"Connecting the analog world with the digital": Page 3 of 6

October 21, 2019 //By Christoph Hammerschmidt
"Connecting the analog world with the digital"
The real world is analog, but more and more information processing takes place in the digital sphere. This holds true in all areas of electronics application, and in particular in automotive electronics. Against this backdrop, it is obvious that the companies controlling the transition from one to the other sphere are of increasing importance. Analog Devices (ADI) is such a company. eeNews Europe spoke with Stefan Steyerl, Director Sales Mobility & Transportation for ADI EMEA.

eeNews Europe: Will the voltage in the traction batteries continue to increase? 800 volts is already a lot, but for higher engine power, thicker cables would be needed.

Steyerl: I don't think the development will lead to even higher engine power. Power is actually more than sufficient today. The bigger challenge lies in accelerating the charging of the battery systems on the one hand and reducing the costs for the battery systems on the other. In today's EVs, battery cost is a crucial factor. The aim is to reduce cost on the one hand and at the same time to increase range. These two developments go hand in hand, because the vehicle developer can install more battery cells - but then the costs continue to rise. In view of these conflicting requirements, we are considering what contribution we can make on the electronics side to measuring the cells. If I can measure more accurately, I can make better use of the remaining range. This will indirectly reduce battery costs. Another important aspect: If I measure cell voltages with greater accuracy during charging and discharging, I can also increase battery life - and this is an important factor in electromobility, especially in terms of costs.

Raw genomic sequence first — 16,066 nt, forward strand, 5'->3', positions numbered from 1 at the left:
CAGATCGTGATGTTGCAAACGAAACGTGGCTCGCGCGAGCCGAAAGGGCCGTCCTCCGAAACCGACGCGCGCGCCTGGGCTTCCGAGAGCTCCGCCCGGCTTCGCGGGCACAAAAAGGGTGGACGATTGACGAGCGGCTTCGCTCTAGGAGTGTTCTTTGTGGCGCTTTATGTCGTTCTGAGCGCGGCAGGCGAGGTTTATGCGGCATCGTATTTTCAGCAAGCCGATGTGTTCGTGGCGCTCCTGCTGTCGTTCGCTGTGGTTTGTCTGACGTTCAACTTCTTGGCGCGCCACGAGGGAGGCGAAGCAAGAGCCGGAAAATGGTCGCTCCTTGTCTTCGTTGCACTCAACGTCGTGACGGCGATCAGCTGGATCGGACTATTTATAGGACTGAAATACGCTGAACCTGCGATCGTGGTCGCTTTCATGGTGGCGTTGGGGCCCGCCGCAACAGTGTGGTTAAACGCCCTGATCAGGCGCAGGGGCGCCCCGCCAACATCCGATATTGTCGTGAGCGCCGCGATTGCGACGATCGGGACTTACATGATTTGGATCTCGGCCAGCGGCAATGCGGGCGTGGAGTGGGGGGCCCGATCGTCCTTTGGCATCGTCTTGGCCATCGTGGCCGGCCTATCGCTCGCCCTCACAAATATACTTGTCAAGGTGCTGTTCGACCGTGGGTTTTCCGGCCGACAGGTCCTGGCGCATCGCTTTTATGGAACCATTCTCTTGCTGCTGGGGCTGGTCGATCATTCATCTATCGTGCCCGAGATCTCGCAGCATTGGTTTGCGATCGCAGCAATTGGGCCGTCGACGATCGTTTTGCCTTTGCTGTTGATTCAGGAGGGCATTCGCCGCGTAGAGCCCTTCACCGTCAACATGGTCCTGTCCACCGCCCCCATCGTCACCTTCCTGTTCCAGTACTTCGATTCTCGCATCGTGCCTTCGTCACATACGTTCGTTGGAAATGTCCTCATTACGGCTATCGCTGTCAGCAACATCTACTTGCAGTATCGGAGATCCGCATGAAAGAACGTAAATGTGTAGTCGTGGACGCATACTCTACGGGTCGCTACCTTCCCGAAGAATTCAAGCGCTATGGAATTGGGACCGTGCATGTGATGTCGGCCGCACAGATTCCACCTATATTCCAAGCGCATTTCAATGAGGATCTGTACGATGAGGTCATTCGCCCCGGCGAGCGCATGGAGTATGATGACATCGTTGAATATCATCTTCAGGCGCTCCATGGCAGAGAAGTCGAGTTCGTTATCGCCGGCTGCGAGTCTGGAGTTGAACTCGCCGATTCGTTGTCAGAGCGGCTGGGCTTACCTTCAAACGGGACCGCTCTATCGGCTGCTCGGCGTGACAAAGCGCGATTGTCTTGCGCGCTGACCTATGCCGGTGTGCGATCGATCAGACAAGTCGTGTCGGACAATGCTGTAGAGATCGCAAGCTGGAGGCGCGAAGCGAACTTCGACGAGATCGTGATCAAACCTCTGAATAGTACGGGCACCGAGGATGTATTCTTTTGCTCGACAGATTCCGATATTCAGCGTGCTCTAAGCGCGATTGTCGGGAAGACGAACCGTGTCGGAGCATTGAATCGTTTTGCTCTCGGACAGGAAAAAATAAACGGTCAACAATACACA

eeNews Europe: Another product area where ADI is active, is the Automotive Audio Bus or A2B. What is the situation here - are there new customers, new applications?

Steyerl: A2B is an example of a technology that we have developed in close collaboration with car manufacturers. The problem was originally that there were multiple audio sources in the vehicle, for example several microphones. The manufacturers had to connect each one individually and wire it to the head unit. The result was star-shaped wiring that increased both weight and cost. And it led to the problem that there was not enough space at the head unit for the numerous connectors. Out of this problem we developed the A2B bus. With its daisy chaining, the A2B addresses precisely these issues, the cabling no longer is star-shaped but ring-shaped, and the head unit only needs one connector for multiple signal sources. This technology thus addresses the issues of costs, space and weight. A2B can be found today in production vehicles ...


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